Brexit: Britain asks: was it worth it? | Business | Economic and financial news from a German point of view | DW

Food shortages, departures of foreign workers and empty gas stations. Britain has certainly had its fair share of setbacks since the Brexit transition period – intended to facilitate the UK’s departure from the EU – ended a year ago.

A supply chain crisis, exacerbated by a shortage of truck drivers and other workers in EU countries, has resulted in empty supermarket shelves, long queues for fuel for several weeks in September and even the slaughter and disposal of thousands of pigs.

New rules governing EU-UK trade came into effect in January 2021, requiring 4-page customs forms for all goods and health certificates for meat and dairy products. As a result, UK exports to the EU fell nearly 15% in the first 10 months of the year, according to EU statistics agency Eurostat, while UK agri-food exports fell further. of a quarter.

Brexit or COVID to blame?

It all happened as the country battled the new Delta variant of the coronavirus which sent the UK into its third national lockdown. While the government insisted that it was impossible to disentangle Brexit from the COVID effect, many economists disagreed.

“What we can say is that the notable loss of British trade with mainland Europe… said DW.

Brexit was supposed to end EU bureaucracy, but instead of allowing a bonfire of bureaucracy, the extra red tape increased export costs which hit many UK-based businesses hard and in the EU.

Small UK businesses, in particular, have said their sales to the EU have fallen off a cliff. Simon Spurrell, the co-founder of the Cheshire Cheese Company, told the Guardian newspaper recently that the post-Brexit trade deal was “the greatest disaster a government has ever negotiated”. Some EU retailers have stopped taking orders from the UK.

“It’s the small businesses that suffer from excessive red tape, not giants like Nissan,” said Begg, referring to the Japanese automaker which has renewed its commitment to UK production despite Brexit uncertainty.

Lists of under-stocked vegetables at a supermarket in Battersea, south London

Supply chain problems, exacerbated by Brexit and the COVID-19 pandemic, have left supermarket shelves in Britain empty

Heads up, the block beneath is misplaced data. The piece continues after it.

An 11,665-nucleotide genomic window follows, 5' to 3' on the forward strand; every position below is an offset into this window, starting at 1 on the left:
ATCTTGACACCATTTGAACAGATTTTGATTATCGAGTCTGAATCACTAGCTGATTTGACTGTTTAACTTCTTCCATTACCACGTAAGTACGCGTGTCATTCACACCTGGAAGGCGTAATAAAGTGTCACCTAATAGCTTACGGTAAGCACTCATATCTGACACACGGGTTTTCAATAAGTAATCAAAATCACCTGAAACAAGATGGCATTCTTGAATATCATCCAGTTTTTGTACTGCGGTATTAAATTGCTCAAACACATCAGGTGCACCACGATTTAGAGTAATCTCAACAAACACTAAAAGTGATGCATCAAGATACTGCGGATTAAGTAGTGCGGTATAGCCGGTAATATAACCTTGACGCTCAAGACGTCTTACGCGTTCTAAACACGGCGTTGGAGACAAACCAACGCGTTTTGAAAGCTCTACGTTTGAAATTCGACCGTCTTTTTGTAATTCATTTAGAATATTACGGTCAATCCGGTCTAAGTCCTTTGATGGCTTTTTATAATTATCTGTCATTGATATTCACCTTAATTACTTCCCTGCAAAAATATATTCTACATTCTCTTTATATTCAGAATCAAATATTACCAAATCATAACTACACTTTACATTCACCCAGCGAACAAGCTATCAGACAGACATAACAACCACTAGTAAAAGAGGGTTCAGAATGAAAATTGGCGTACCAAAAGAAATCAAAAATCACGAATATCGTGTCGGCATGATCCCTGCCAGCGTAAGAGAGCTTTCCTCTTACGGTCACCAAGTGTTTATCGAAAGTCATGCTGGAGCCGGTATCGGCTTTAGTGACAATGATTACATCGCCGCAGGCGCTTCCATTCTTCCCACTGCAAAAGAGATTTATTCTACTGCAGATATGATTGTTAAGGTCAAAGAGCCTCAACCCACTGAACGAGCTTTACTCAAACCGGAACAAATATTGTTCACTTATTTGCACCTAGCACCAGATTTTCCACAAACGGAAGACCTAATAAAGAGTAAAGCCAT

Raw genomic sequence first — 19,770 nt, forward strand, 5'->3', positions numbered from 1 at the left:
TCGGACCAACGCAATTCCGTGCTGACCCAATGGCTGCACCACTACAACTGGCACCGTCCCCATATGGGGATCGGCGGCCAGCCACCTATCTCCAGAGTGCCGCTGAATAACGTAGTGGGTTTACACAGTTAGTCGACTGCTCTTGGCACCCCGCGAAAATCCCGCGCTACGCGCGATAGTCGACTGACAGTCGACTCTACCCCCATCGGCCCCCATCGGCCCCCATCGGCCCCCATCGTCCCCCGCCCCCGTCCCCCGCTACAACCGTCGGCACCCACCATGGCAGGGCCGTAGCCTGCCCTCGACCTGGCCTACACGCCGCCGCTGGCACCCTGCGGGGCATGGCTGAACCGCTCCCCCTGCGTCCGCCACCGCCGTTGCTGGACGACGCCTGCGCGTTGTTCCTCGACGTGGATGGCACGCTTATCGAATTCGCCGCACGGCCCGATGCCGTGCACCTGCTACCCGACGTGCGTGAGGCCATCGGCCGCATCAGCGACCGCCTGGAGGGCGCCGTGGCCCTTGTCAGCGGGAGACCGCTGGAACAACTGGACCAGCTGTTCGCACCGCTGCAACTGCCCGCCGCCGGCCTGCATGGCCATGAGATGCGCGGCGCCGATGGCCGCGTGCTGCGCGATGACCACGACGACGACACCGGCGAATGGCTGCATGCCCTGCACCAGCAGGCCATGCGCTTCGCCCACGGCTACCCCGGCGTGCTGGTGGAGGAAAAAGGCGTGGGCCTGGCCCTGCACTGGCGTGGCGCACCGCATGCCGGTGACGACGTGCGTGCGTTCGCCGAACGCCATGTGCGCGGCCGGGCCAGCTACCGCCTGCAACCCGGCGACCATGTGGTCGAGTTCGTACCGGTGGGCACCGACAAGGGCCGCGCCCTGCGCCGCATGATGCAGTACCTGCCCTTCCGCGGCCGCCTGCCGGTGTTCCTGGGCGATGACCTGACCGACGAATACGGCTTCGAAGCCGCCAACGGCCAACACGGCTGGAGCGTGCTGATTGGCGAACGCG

Yes, more bureaucracy!

Red tape is expected to worsen from January, as the UK introduces new documents for imports from the EU, which must be lodged with authorities before goods are loaded onto trains or trucks to Britain. Plans have been delayed three times in the past year to avoid further hardship for businesses.

The resignation this month of its chief Brexit negotiator, Lord David Frost, added insult to injury for UK Prime Minister Boris Johnson. Some analysts have speculated that the departure was hastened by pressure on Johnson to take a softer approach to negotiations with Brussels, as an all-out trade war loomed over several thorny issues.

Lots of “unfinished business”

The post-Brexit trade deal left a lot of “unfinished business”, according to Begg, including on Northern Ireland, fisheries and financial services. The City of London financial center is a major contributor to the UK economy and has been “almost overlooked” in the Brexit negotiations, he told DW.

The City is trying to achieve what is called equivalence with the EU – where both parties agree to each other’s regulations. But the Institute of Government think tank thinks a permanent deal is currently unlikely.

Jake Green, of London law firm Ashurst, told the Financial news weekly that Brexit “was going to come true” for banks and other financial firms in 2022, adding that the past 12 months had “been a bit of a pass for everyone”.